Convolutional Neural Networks: Basics


In 1959, Hubel & Wiesel found that cells in animal visual cortex are responsible for detecting light in receptive fields. Inspired by this discovery, Kunihiko Fukushima proposed the neocognitron in 1980, which could be regarded as the predecessor of CNN. Since 2006, many methods have been developed to overcome the difficulties encountered in training deep CNNs. Most notably, Krizhevsky proposed a classic CNN architecture and showed significant improvements upon previous methods on the image classification task.

Operations in CNN’s

Convolution operation

Convolution operation is (w.x+b) applied to all the different spatial localities in the input volume. Using more number of convolution operations helps to learn a particular shape even if its location in the image is changed. We take a filter/kernel(n×n matrix) and apply it to the input image to get the convolved feature. This convolved feature is passed on to the next layer after adding bias and applying any suitable activation function.

The first layer usually extracts basic features such as horizontal or diagonal edges. This output is passed on to the next layer which detects more complex features such as corners or combinational edges. As we move deeper into the network it can identify even more complex features such as objects, faces, etc.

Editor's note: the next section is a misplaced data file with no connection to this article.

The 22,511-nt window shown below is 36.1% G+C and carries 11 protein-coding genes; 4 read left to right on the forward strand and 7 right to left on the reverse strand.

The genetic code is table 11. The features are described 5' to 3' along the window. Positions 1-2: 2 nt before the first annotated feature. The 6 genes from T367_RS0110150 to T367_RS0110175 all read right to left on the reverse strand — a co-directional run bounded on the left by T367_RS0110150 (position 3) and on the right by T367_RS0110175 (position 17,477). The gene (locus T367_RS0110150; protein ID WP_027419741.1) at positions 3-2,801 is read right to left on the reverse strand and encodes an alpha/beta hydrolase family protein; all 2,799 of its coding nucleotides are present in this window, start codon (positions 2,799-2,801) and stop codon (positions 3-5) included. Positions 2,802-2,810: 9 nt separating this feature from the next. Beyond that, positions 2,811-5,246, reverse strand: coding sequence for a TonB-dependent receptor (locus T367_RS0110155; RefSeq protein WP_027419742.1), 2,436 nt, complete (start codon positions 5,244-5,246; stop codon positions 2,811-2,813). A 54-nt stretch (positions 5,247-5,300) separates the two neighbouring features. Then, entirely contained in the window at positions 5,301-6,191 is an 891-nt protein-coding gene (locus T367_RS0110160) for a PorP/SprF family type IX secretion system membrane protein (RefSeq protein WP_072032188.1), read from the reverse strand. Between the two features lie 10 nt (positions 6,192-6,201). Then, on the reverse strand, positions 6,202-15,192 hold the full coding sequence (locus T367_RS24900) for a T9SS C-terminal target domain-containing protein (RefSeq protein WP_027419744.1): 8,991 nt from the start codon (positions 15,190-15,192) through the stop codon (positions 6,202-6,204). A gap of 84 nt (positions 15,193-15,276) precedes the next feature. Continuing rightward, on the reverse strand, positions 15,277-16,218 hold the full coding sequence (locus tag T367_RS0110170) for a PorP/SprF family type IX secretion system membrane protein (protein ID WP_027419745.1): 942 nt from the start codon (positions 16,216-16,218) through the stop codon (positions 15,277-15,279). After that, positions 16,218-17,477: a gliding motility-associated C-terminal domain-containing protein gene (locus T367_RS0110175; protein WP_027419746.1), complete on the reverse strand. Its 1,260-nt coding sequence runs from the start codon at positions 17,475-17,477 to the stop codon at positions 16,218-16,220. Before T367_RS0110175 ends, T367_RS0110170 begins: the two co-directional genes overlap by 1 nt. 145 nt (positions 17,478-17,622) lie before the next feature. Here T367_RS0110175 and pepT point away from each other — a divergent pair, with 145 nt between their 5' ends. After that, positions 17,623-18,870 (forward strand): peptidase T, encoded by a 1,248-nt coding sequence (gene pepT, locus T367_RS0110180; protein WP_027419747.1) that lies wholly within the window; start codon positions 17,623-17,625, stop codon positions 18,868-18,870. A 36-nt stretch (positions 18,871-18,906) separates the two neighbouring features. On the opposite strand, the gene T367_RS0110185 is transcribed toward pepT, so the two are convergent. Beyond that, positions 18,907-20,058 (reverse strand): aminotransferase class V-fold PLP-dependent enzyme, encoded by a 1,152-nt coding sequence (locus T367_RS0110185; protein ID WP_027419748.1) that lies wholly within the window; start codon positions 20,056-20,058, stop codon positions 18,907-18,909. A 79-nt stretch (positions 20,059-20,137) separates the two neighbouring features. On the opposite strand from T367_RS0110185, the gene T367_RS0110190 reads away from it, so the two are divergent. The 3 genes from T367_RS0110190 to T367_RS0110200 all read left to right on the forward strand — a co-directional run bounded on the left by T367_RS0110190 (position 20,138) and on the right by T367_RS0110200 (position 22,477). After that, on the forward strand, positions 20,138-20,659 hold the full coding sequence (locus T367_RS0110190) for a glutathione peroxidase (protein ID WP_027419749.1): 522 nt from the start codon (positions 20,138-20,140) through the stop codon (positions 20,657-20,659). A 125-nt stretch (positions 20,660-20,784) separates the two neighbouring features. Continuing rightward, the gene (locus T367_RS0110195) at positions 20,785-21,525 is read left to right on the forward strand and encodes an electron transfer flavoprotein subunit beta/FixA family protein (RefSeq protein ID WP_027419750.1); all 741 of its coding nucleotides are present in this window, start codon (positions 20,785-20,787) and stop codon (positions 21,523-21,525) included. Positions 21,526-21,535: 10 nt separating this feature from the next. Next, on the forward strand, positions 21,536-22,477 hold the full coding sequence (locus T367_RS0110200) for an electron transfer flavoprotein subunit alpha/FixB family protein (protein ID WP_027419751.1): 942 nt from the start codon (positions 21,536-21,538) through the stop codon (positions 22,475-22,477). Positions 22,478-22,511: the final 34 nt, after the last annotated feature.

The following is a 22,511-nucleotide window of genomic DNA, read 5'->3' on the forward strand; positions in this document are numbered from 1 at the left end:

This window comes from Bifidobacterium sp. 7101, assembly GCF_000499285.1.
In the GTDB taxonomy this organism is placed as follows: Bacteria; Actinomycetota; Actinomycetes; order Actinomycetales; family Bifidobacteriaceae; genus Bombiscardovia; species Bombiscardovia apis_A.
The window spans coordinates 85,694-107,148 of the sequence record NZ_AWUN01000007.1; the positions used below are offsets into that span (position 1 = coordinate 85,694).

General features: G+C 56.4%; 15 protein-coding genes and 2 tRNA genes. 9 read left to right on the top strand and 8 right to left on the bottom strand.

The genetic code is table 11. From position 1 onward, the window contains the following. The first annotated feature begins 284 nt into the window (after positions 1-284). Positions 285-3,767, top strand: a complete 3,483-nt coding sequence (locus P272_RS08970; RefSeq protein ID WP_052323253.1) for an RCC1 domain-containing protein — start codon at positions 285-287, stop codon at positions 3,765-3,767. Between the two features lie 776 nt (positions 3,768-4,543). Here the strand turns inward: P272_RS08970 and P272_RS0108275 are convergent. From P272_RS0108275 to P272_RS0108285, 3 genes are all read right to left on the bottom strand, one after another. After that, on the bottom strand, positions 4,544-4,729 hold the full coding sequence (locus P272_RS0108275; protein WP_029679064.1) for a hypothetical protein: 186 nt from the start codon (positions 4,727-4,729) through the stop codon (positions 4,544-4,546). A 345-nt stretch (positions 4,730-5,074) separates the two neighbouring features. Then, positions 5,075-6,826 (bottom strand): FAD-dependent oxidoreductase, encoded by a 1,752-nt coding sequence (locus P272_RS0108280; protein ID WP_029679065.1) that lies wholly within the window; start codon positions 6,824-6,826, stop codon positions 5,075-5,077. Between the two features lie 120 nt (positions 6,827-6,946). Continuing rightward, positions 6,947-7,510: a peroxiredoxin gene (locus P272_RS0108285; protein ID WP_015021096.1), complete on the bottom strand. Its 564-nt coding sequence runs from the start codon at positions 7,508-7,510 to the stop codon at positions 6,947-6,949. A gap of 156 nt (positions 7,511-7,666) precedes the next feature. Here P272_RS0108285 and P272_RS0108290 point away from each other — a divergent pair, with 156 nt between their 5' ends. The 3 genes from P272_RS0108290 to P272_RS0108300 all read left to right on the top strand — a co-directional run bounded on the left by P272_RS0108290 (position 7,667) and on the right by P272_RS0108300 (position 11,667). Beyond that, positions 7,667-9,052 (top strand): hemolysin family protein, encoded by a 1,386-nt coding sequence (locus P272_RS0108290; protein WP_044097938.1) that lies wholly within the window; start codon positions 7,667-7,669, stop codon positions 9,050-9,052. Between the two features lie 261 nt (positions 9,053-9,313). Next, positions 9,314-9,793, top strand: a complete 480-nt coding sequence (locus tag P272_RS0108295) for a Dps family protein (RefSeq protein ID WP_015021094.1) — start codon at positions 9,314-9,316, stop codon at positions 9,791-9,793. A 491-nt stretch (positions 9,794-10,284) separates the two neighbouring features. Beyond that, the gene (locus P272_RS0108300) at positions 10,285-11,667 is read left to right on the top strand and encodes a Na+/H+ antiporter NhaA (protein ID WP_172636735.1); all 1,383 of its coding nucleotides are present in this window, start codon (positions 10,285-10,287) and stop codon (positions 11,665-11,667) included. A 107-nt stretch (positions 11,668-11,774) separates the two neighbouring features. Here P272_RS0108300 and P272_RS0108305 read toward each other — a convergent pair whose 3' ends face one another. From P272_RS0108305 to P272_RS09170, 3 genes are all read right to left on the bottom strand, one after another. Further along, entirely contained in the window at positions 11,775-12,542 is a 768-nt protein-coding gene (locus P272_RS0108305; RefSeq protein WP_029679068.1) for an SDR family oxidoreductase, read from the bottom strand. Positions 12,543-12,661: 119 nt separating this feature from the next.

Pooling Layer

Pooling is an important concept of CNN. It lowers the computational burden by reducing the number of connections between convolutional layers. In this section, we introduce some recent pooling methods used in CNNs. There are different types of pooling:

1.Lp Pooling

2.Max Pooling

3.Average Pooling

4.Mixed Pooling and so on

Activation Function

A proper activation function significantly improves the performance of a CNN for a certain task. For CNN’s, ReLU is the preferred activation function because of its simple differentiability and fastness compared to other activation functions like tanh and sigmoid. ReLU is typically followed after convolution operation. Other names in a list of activation functions include Sigmoid, softmax, Leaky ReLu etc.


The weights (w) of every convolution operation are updated using backpropagation. Backpropagation involves calculation of gradients which in turn helps w to reach an ideal state where the error rate (or any other loss metric) is very less.

These are the basic working parts of any convolution neural networks. Other domains to study in it are different optimization technique, which loss function to use and so on.


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